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The 100 best games ever

80. Hearthstone

A free-to-play online collectible card game has no right to be this good. But Blizzard pulled all of its best tricks to take Hearthstone from being a fun little diversion for Warcraft fans to one of the most intuitive card games we've ever played. All you need to do is look at the cards in your hand and decide how best to spend your ramping allotment of mana each turn. Sounds simple, and it is: learning how to play is a cinch. But you'll only know true mastery hundreds of hours later.

As you practice with each class and unlock more style-defining cards, you'll find there are so many interesting ways to fill out your deck and crush your opponents. By the time you realize that you can earn booster packs just by completing daily quests - and that you can break down the cards you don't need, to synthesize them into cards you actually want - you're as good as hooked.

79. Tomb Raider

Reboots are dime-a-dozen these days, but few hit a homerun as clear and true as Crystal Dynamics' reinvigoration of a venerable action icon. Emerging from the disproportionate image that first propelled then diminished her on consoles gone by, the new Ms. Croft is younger, fiercer and more resilient than ever. Time to watch your back, Mr. Drake.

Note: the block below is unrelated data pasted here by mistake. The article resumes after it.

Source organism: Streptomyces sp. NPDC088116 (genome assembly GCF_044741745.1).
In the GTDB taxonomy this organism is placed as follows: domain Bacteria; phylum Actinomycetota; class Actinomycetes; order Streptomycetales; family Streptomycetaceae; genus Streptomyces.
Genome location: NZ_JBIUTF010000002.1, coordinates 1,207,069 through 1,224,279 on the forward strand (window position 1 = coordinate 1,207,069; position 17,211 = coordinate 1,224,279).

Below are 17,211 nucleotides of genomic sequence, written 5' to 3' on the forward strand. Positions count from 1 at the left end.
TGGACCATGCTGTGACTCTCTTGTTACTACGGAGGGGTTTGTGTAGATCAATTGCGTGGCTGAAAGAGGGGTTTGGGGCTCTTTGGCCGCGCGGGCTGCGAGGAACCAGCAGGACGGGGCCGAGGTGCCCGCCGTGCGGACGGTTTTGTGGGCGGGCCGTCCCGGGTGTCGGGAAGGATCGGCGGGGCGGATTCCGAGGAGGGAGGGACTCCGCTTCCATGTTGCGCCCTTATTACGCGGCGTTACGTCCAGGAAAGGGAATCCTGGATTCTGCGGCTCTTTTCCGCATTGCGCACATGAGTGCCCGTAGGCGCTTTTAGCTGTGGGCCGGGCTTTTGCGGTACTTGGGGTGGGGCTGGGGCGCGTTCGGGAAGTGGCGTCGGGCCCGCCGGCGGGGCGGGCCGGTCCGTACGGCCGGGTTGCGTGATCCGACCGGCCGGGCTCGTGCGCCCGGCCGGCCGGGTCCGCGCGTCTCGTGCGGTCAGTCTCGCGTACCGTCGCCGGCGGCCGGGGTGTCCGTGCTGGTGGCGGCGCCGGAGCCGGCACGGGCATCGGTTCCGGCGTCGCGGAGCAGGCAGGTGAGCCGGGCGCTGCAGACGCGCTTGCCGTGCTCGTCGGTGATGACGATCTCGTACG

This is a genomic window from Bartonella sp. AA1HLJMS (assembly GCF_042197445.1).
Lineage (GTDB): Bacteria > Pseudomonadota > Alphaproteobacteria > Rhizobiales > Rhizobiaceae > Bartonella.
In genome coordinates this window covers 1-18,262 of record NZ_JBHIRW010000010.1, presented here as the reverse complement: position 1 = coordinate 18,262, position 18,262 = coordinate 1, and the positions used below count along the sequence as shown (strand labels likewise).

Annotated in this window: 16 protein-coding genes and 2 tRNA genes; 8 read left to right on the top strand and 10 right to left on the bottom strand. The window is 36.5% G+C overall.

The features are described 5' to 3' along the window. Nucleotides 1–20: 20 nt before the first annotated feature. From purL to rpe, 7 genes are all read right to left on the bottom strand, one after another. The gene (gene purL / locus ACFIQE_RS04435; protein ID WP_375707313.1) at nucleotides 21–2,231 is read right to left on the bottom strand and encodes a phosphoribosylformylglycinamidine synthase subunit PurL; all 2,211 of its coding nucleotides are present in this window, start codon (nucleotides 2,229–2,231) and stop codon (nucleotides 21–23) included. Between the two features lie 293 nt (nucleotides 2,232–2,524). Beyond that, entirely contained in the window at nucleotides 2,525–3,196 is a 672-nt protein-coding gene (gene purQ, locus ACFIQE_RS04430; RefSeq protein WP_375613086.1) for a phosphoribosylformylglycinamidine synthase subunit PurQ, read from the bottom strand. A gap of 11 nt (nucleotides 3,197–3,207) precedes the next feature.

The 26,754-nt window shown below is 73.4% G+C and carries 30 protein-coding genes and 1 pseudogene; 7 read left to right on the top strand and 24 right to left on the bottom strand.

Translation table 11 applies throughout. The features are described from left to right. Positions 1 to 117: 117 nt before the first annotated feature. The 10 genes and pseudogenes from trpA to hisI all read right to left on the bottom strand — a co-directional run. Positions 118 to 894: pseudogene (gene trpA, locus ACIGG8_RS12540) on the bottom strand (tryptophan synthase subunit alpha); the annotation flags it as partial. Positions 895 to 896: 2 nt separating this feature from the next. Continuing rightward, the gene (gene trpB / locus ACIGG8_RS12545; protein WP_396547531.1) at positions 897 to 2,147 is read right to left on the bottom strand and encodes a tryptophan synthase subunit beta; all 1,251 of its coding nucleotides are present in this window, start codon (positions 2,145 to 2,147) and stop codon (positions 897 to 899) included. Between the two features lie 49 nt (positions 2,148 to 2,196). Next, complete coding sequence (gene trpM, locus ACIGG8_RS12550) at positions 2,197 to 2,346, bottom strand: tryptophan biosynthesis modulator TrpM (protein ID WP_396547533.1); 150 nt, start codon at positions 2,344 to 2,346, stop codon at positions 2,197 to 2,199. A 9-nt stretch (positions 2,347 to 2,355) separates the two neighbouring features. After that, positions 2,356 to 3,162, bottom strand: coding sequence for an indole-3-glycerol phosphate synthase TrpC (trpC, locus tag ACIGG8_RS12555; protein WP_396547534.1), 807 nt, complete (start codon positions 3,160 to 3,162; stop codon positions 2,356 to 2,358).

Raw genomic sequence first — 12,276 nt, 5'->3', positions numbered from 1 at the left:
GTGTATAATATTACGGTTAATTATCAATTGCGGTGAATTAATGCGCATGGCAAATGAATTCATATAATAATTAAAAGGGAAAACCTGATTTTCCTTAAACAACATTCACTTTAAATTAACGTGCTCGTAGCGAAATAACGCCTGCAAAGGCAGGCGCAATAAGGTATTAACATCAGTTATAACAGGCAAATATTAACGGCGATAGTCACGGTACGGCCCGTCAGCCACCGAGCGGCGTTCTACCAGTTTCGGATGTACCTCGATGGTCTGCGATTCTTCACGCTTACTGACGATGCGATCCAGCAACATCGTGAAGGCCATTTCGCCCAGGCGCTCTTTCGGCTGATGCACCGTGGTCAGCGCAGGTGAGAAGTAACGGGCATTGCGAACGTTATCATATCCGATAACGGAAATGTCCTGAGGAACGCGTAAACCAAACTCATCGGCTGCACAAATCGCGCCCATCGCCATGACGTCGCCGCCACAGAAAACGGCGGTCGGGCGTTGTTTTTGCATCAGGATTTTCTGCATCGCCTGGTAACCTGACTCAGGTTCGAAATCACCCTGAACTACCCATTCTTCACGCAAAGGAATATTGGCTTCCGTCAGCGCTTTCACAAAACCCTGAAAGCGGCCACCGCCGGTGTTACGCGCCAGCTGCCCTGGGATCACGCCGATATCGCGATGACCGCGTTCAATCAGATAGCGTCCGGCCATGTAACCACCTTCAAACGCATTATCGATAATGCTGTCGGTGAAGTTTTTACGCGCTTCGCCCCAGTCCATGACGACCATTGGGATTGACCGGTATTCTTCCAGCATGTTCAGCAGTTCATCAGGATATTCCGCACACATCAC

The treacherous island that surrounds Croft is everything you could hope for in a reborn Tomb Raider. A vicious tale of survival and the ignorance of youth tempered into adulthood, Lara's reimagined origins build a captivating synergy between environmental puzzles and gunfights that more than stand their ground in a post-Uncharted world. Whether you're battling wolves, bandits, or the elements themselves, this Tomb Raider sets a new standard for captivating adventures.

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78. Dragon Age: Inquisition

Sometimes, games are just games. Go in, fight the things, get the best sword, beat the worst thing, save the world, roll credits. That's fine. But sometimes games are more than that: intense, 100-hour-long adventures with intricate details that threaten to immerse you so deep that you'll forget to eat.

Dragon Age has always been about lore and love stories, and Dragon Age: Inquisition perfects the art. Nuance is the key: the characters have personalities, desires, and feelings, while missions require diplomacy and careful, tactical dialogue choices rather than the all-guns-blazing approach. The landscape and story don't just unfold, they radically change based on your unflagging efforts, making it totally ok to play this for 80-something hours rather than focusing on boring things like socializing or personal hygiene.

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77. Super Monkey Ball